It has been a busier month than usual with work and at home, one of those months in which the hours have been packed and yet days are short in terms of what I hoped to get done. If I apply a hashtag for the month it will be #marathon. I’m grateful that the hours have been rewarding- my brain is happily popping with work and it has been a joy to watch my youngest as he circles and strides a track, pressing for his place at the Provincial meet coming up this weekend.
Recreational reading has been minimal, but I’ve been lucky to find some gems this month. Just yesterday I read this piece from Nathaniel Fleming, a medical student reflecting on the shift from self-centered student to healthcare provider. My friend Matt told me about the medical school mantle he and his classmates were given, a speech emphasizing how important they were to get into medical school, how important they would be. Fleming acknowledges that impression too, and talks about the shift when he realizes the meaning of his role, and how it balances with others in a healthcare situation. I’m curious how this plays out in teaching in medical school- the balance between knowledge itself, and developing the wisdom of how to support people in health and illness. How do you set up medical students to be open to wisdom?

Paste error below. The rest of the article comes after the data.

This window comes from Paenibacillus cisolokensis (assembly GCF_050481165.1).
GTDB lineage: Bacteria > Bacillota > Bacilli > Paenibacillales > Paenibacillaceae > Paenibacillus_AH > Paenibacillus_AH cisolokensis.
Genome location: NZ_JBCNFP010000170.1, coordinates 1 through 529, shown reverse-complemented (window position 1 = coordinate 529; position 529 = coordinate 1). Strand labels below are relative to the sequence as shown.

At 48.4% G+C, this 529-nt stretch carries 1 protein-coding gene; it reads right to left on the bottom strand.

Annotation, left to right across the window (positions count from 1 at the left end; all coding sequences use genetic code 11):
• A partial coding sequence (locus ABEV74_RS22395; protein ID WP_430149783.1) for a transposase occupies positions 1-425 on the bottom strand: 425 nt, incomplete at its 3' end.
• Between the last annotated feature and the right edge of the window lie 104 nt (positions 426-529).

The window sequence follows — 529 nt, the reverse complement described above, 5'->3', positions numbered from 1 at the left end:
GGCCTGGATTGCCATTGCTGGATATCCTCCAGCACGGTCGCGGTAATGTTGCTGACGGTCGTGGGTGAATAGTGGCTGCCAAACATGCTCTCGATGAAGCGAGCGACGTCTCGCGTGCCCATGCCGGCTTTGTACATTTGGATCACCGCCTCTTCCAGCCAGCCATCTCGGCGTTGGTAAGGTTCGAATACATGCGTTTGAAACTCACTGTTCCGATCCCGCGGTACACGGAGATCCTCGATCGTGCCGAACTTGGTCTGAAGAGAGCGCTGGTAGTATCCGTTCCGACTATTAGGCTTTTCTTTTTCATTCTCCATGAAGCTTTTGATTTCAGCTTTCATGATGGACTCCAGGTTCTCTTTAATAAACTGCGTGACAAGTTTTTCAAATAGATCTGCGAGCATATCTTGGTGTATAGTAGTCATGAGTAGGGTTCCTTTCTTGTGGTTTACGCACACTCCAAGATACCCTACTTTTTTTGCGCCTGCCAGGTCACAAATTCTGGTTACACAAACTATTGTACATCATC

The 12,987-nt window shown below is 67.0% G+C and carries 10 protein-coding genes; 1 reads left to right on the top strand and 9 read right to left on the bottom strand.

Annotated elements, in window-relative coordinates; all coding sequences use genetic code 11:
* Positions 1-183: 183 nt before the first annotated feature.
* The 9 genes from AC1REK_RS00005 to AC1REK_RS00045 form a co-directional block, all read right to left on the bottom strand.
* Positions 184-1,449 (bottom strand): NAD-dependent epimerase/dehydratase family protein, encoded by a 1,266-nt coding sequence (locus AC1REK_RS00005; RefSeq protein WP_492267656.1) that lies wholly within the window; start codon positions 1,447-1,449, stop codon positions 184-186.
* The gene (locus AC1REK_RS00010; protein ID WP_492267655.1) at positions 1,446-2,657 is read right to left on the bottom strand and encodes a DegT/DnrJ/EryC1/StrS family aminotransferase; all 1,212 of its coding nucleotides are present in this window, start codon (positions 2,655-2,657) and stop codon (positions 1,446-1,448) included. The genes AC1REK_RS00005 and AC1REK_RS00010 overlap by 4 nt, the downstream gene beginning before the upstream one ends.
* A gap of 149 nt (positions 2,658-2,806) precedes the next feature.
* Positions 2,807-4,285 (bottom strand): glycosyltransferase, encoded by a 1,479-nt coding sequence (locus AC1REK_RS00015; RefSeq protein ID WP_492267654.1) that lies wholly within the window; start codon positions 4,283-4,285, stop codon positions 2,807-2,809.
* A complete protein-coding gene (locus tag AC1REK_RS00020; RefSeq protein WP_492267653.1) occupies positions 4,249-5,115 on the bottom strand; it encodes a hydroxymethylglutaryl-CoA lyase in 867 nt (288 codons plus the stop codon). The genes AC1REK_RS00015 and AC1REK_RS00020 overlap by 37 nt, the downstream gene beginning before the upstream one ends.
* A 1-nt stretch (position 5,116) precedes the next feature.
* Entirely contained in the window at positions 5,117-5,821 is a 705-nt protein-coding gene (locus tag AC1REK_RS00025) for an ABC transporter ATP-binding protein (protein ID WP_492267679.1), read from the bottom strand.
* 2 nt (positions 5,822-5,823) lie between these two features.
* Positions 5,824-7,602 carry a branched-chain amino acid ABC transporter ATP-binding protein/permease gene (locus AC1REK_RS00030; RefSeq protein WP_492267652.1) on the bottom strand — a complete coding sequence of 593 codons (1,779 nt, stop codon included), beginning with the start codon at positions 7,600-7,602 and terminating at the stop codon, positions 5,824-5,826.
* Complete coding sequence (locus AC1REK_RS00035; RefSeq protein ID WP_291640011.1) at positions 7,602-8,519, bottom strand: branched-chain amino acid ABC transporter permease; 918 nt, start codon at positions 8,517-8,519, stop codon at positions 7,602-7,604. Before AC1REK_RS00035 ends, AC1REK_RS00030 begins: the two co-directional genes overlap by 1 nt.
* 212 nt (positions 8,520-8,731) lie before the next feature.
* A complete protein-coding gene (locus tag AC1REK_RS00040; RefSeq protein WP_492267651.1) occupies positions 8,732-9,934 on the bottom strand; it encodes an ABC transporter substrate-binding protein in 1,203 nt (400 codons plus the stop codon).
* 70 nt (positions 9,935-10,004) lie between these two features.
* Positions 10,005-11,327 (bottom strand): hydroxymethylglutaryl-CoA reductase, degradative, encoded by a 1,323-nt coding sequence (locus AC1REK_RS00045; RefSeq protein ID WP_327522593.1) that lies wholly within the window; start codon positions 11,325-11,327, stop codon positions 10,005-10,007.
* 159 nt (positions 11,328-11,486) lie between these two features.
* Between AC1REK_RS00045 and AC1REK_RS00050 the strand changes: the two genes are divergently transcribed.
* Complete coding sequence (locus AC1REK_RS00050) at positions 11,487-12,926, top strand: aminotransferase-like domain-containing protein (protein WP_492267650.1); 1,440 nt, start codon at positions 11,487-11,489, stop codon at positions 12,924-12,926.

In work communications, Do You Know How Each Person on Your Team Likes to Work? was a good reminder for anyone working within a team to be aware of how they communicate, especially when different layers of authority are in play. I tagged it as a #leadership piece on Twitter, but it applies to all in the simple yet important question, how do we work together?
Escaping social media, I’ve been savouring Richard Wagamese’s One Native Life, which caught me early on. It is a memoir written in short, textured pieces, and so beautiful. Wagamese shares details of sight, sound and sense of a boy layered within the experience of being Indigenous and raised outside of his cultural traditions. I am walking through it with care.
The library has 3 books on reserve for me to pick up. I haven’t checked which ones they are, but will have a chance to pick them up tomorrow. Perhaps they’ll begin the flow of June’s engaging words. I can hope.
Image: Dianne Hope, MorgueFile